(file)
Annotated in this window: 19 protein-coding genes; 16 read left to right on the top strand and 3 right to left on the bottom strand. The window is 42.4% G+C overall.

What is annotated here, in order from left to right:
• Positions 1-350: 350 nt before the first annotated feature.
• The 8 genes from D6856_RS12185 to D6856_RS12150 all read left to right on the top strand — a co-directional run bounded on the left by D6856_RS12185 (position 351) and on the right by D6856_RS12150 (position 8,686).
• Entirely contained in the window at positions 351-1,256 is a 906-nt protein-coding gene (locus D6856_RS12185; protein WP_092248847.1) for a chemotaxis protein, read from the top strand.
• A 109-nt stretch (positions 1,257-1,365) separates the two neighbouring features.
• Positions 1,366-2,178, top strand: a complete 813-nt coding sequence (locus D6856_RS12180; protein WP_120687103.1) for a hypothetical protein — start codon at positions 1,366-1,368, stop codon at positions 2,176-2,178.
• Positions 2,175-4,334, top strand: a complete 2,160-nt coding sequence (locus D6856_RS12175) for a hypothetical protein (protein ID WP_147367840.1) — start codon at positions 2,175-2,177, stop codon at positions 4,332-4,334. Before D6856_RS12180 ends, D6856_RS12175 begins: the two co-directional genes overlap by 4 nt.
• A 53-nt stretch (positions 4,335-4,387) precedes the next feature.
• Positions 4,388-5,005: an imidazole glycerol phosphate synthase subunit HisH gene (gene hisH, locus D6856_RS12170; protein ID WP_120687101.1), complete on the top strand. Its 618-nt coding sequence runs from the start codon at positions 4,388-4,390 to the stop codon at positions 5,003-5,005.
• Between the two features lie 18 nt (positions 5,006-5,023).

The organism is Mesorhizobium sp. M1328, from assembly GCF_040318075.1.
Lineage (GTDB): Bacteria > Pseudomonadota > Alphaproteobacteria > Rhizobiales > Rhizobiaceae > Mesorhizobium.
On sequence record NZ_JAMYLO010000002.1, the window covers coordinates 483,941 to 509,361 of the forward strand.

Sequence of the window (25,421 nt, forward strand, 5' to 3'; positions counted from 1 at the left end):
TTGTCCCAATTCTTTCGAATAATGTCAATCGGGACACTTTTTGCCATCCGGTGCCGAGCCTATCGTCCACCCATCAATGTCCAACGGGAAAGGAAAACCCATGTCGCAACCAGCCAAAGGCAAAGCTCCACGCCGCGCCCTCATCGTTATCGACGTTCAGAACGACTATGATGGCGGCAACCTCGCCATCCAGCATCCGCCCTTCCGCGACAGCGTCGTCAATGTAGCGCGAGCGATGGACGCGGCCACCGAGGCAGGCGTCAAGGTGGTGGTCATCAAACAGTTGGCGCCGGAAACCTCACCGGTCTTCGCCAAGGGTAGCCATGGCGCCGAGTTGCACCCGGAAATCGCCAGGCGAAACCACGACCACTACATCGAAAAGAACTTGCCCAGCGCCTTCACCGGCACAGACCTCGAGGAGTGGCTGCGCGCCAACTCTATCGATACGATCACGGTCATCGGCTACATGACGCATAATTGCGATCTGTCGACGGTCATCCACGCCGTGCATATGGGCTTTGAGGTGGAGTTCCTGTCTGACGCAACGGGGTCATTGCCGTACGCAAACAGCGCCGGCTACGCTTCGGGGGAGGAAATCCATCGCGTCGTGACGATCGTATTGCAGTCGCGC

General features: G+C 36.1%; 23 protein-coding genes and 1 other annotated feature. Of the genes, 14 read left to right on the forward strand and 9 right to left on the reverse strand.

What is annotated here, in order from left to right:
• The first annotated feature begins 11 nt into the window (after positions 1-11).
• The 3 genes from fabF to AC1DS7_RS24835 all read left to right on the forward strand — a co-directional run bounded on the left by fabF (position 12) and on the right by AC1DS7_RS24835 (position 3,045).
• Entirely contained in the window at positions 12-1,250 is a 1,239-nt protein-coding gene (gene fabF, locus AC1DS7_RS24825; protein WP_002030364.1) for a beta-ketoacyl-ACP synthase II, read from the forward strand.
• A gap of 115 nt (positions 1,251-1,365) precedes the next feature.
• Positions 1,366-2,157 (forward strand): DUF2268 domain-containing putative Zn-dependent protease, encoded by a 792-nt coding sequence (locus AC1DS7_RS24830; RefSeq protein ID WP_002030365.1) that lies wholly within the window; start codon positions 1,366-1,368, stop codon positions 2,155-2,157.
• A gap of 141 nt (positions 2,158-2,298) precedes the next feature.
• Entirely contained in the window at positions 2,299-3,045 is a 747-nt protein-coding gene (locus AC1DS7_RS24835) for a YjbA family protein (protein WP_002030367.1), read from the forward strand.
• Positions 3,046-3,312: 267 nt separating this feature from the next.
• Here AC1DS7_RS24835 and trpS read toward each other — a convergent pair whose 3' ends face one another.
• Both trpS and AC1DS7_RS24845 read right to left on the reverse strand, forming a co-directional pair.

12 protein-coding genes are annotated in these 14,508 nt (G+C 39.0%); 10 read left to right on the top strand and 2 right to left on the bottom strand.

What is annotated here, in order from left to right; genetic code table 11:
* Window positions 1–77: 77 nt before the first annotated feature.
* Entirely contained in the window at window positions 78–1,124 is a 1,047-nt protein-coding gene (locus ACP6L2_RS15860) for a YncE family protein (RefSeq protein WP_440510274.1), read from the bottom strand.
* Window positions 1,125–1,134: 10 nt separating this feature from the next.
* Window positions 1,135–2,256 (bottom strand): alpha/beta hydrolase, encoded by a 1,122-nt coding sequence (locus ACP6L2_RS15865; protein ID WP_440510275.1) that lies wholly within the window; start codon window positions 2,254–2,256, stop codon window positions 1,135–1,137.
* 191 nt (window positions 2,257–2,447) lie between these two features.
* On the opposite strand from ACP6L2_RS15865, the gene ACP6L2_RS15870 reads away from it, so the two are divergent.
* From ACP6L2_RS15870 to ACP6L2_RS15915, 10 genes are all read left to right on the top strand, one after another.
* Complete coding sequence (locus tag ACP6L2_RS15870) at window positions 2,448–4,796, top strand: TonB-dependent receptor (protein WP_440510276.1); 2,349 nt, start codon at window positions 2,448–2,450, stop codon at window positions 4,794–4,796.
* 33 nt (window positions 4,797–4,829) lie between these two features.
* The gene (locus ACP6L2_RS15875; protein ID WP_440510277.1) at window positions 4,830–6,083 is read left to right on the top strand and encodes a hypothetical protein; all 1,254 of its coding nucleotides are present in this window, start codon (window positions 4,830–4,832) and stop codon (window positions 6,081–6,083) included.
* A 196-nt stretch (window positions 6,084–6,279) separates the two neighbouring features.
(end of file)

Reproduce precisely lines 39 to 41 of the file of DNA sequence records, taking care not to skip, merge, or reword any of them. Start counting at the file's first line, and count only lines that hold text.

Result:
* 33 nt (window positions 4,797–4,829) lie between these two features.
* The gene (locus ACP6L2_RS15875; protein ID WP_440510277.1) at window positions 4,830–6,083 is read left to right on the top strand and encodes a hypothetical protein; all 1,254 of its coding nucleotides are present in this window, start codon (window positions 4,830–4,832) and stop codon (window positions 6,081–6,083) included.
* A 196-nt stretch (window positions 6,084–6,279) separates the two neighbouring features.